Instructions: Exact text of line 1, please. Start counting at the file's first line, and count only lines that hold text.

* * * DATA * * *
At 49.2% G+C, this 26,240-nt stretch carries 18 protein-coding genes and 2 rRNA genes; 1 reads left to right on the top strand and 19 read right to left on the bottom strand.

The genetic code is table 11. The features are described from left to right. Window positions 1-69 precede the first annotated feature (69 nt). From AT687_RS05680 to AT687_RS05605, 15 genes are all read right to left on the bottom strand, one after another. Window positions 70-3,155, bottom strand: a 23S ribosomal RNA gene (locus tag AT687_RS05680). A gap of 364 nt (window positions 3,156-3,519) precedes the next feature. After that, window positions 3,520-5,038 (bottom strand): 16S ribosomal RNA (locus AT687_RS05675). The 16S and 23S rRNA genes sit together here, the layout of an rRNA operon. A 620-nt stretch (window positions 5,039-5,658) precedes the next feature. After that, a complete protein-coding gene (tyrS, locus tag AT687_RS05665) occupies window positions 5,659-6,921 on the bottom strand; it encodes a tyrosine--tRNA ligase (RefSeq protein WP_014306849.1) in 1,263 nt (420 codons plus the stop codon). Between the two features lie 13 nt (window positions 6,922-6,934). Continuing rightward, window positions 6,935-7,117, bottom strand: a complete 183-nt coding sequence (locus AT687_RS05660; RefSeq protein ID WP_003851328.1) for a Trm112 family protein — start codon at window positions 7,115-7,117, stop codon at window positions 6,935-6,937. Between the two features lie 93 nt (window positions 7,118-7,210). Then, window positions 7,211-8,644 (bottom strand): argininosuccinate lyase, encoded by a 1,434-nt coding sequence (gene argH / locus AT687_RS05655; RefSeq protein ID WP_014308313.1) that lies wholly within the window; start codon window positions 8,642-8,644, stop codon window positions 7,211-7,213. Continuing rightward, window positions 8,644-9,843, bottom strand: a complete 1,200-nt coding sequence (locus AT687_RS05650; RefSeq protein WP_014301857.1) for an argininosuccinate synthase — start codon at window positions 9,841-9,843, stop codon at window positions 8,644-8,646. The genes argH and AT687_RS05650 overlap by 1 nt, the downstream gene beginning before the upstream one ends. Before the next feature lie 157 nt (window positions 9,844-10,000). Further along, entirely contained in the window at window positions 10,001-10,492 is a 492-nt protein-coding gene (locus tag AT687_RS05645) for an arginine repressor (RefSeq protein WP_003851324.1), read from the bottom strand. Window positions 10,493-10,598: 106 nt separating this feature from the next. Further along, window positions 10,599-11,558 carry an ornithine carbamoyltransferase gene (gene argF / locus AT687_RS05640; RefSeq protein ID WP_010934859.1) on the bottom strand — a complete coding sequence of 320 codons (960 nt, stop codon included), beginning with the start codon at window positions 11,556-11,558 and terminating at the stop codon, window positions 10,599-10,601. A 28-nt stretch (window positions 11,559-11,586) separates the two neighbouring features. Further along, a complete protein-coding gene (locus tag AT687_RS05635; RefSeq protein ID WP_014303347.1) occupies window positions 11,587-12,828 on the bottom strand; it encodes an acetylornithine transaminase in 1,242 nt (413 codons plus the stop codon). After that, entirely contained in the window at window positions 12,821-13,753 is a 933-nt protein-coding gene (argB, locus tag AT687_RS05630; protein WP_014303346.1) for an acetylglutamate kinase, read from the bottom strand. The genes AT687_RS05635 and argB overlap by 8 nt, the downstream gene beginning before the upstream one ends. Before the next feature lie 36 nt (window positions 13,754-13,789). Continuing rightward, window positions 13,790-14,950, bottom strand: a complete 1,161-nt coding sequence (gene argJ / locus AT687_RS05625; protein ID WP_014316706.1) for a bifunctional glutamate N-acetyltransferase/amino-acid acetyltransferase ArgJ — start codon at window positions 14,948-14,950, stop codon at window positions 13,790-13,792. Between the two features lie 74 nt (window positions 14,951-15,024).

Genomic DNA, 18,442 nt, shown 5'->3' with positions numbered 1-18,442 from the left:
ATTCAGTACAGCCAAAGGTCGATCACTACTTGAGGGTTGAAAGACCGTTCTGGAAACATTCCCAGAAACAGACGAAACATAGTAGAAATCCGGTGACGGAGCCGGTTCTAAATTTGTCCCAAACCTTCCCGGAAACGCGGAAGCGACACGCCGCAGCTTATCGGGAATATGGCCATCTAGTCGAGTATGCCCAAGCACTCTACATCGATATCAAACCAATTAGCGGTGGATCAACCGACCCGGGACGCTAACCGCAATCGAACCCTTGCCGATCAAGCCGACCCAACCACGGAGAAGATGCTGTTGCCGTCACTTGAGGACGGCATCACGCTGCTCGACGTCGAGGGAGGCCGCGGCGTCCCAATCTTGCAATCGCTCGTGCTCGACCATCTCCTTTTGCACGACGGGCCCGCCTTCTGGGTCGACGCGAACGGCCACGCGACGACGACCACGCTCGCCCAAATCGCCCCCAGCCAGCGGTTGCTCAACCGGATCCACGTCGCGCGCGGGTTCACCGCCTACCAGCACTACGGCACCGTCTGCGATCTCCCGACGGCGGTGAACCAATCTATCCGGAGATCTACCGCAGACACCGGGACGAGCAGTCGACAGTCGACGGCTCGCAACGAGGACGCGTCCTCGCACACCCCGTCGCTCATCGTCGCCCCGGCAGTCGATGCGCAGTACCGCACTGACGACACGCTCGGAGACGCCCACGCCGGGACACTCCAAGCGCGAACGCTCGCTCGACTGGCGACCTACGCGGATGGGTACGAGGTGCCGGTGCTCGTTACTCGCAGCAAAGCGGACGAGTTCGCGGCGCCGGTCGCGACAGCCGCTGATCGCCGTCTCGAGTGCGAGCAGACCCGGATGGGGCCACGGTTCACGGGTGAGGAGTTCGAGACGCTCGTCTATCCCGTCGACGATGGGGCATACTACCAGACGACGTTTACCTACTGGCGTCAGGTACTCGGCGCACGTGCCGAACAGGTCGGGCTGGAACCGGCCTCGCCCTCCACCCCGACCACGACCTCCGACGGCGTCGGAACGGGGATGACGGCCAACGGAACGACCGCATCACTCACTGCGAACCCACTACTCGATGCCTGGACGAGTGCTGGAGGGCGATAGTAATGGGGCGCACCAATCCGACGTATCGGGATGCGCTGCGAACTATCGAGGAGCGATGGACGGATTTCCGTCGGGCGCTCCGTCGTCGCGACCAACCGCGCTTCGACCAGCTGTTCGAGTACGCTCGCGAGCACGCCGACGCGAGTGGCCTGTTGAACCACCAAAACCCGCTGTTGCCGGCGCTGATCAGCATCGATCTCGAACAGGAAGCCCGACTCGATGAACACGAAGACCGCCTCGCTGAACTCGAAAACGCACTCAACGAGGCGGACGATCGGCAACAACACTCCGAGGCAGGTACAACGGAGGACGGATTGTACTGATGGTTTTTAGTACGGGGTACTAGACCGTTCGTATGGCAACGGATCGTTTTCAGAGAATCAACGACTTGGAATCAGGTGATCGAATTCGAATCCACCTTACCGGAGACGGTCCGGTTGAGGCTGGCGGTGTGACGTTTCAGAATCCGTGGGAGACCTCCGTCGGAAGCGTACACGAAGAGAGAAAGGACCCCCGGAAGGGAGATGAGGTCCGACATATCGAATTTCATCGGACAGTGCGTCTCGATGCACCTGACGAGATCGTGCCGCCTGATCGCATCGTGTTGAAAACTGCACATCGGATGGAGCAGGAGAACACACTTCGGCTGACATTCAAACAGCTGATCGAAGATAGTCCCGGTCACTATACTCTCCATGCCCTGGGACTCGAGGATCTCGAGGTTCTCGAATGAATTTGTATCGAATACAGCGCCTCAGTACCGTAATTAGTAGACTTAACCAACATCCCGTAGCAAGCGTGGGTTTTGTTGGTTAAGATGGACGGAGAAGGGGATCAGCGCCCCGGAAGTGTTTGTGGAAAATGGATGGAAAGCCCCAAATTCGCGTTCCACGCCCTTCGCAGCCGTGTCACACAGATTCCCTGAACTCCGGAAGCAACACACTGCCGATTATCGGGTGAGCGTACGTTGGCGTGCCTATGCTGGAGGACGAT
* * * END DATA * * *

At 49.2% G+C, this 26,240-nt stretch carries 18 protein-coding genes and 2 rRNA genes; 1 reads left to right on the top strand and 19 read right to left on the bottom strand.